A technique called "fuzzy logic," developed by Dr. Lotfi Zadeh and described in "Fuzzy Sets," Information and Control, Vol. 8. No. 3, June 1965, pp. 338-53, has proven highly effective in controlling complex systems. Using fuzzy logic, input variables are processed against a collection of rules, each of which expresses a system objective in propositional form; for example: "if velocity is low and rpm is low then shift to 1st-gear." Unlike conventional logic, in which conditions are either satisfied or not satisfied, the conditions "velocity is low" and "rpm is low" may be only partially satisfied so that the rule is only partially satisfied. As a consequence, when the input conditions are only partially satisfied, the rule and its output directive to "shift to low gear" is assigned less "rule strength." In the fuzzy logic based controller, many such rules are evaluated concurrently. The actual gear selection is performed by combining all directives from all of the satisfied rules in accordance with the degree to which each rule was satisfied, thereby arriving at a consensus directive.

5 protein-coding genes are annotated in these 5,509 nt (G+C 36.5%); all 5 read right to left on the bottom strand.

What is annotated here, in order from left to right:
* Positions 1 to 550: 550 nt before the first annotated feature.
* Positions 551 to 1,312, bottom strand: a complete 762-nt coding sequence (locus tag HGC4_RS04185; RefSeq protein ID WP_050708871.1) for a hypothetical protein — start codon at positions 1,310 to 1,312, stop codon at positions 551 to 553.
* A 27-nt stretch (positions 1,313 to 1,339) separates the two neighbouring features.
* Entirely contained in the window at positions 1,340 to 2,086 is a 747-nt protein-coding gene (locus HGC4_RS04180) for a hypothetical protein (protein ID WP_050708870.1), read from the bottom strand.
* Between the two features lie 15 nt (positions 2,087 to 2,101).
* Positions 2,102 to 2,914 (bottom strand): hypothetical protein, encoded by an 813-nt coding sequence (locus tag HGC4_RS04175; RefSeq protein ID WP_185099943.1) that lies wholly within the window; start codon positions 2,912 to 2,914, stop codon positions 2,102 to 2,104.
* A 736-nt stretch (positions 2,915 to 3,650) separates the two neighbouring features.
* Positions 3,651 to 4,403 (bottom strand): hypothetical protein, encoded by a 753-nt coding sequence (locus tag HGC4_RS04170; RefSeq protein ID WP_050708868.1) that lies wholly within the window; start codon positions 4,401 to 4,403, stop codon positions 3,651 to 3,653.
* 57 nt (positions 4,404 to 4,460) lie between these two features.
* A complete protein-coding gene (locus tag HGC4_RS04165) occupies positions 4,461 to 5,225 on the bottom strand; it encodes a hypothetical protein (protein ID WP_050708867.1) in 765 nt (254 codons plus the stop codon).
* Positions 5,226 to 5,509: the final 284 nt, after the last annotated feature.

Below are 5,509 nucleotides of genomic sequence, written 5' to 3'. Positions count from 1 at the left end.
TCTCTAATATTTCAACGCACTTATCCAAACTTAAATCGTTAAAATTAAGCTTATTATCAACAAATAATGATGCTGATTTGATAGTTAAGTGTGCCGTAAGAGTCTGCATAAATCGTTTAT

Fuzzy logic control systems allow the possible state or signal values assumable by the system to be classified into "fuzzy sets," each defined by a membership function. A membership function associated with a given signal thus provides an indication of the degree-of-membership the current value of that signal has with respect to the fuzzy set. Rules express both their conditions and their directives in terms of fuzzy sets. For example, a condition that "velocity is low" might be represented by a triangular membership function which yields a maximum degree-of-membership value at 4 mph, and which goes to zero at -3 mph and +11 mph. Given a current speed value, the membership function specified in the first rule condition yields a degree-of-membership value which is then combined with the degree-of-membership value from the second condition, "rpm is low," to determine the current rule strength. The rule's directive, "shift to low gear," is also expressed as a fuzzy set, with "low gear" being represented by a membership function which yields a degree-of-membership value for each possible gear ratio.